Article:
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HIV Prevention and Community Outreach

Beginning March 1, 2013, Outreach Community Care Network will begin a new prevention intervention. The intervention called CLEAR is being provided as part of the High-Impact Prevention Models promoted by the CDC in Atlanta and is geared towards those already diagnosed HIV-positive. This multi-session one-on-one intervention allows individuals to recognize harmful behaviors and work towards developing ways to change behavior and lessen the risk of further negative behaviors. Understanding what triggers certain behaviors allows individuals to change those behaviors. If you are HIV-positive or a client of Outreach, join us! We welcome you!

Research has clearly shown that the most effective programs are comprehensive ones that include a focus on delaying sexual behavior and provide information on how sexually active young people can protect themselves. Evidence of prevention success can be seen in trends from the Youth Risk Behavior Survey conducted over an 8-year period, which show both a decline in sexual risk behaviors and an increase in condom use among sexually active youth. The percentage of sexually experienced high school students decreased from 54.1% in 1991 to 49.9% in 1999, while condom use among sexually active students increased from 46.2% to 58.0%. These findings represent a reversal in the trend toward increased sexual risk among teens that began in the 1970s and point to the success of comprehensive prevention efforts to both delay first intercourse among teens and increase condom use among young people who are sexually active.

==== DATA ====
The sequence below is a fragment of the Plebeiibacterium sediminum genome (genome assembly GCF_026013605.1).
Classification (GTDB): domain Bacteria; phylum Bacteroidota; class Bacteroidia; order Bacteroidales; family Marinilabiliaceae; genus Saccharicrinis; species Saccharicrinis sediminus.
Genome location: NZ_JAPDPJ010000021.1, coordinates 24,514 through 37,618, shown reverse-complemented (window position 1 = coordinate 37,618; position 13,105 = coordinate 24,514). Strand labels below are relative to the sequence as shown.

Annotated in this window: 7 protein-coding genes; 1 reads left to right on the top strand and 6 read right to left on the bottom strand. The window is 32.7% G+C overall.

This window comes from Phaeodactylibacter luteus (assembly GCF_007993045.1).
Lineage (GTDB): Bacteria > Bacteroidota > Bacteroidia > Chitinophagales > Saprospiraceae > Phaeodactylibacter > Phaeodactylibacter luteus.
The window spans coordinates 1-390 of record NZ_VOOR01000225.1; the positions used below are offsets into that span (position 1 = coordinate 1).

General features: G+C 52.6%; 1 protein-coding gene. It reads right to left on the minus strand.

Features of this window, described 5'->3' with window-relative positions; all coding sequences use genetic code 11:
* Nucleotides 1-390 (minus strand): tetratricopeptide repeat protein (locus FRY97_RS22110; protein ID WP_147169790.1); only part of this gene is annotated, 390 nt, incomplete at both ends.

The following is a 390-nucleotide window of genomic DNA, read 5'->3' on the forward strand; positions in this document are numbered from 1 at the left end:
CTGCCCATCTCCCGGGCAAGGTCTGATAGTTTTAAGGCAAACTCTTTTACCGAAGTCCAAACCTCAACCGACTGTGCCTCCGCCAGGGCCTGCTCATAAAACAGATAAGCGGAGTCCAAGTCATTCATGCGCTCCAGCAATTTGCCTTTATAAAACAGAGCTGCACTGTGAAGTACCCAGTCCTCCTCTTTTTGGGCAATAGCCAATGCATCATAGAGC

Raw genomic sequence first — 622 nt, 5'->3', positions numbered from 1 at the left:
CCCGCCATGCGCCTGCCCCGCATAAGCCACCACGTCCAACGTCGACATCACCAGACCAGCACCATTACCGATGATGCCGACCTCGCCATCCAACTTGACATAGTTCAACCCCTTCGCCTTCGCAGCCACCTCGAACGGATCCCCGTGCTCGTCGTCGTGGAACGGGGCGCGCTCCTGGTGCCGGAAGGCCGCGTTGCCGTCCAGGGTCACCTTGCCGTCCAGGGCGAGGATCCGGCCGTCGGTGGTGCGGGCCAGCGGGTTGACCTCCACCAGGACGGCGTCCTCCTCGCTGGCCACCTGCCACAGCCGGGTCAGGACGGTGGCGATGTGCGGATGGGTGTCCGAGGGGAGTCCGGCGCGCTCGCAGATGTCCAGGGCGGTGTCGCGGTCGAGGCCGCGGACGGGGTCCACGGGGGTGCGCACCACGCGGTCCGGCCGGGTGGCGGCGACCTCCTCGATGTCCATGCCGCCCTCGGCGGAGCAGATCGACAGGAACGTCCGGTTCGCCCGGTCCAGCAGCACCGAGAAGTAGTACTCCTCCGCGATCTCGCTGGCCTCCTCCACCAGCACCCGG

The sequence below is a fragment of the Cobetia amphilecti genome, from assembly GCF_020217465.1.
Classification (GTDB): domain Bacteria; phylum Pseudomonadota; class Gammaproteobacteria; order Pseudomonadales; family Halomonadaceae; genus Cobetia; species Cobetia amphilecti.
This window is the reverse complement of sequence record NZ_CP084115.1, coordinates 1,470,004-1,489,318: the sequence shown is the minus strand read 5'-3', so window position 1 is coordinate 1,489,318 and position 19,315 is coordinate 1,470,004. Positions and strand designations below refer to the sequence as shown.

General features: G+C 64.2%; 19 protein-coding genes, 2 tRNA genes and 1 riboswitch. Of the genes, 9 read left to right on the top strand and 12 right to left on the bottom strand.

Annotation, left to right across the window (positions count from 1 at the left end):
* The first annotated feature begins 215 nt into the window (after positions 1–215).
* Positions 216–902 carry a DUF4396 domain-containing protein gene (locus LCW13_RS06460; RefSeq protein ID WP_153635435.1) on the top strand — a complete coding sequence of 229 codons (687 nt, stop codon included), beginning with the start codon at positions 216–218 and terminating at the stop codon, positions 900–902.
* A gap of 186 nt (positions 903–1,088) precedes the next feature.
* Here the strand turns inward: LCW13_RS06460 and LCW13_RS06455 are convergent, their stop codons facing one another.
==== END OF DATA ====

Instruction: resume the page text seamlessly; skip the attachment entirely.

STD treatment must play a role in prevention programs for at risk individuals. An estimated 12 million cases of STDs other than HIV are diagnosed annually in the United States, and about two-thirds of those are among people under the age of 25. Research has shown that biological factors make people who are infected with an STD more likely to become infected with HIV if exposed sexually; and HIV-infected people with STDs also are more likely to transmit HIV to their sex partners. Expanding STD treatment is critical to reducing the consequences of these diseases and helping to reduce risks of transmitting HIV among youth.

Evaluation of factors influencing risk behavior must be ongoing. Both broad-based surveys of the extent of risk behaviors among young people and focused studies of the factors contributing to risk and behavioral intent among specific groups of adolescents must be conducted and analyzed.
For young people, it is critical to prevent patterns of risky behaviors before they start. HIV prevention efforts must be sustained and designed to reach each new generation of Americans.

 


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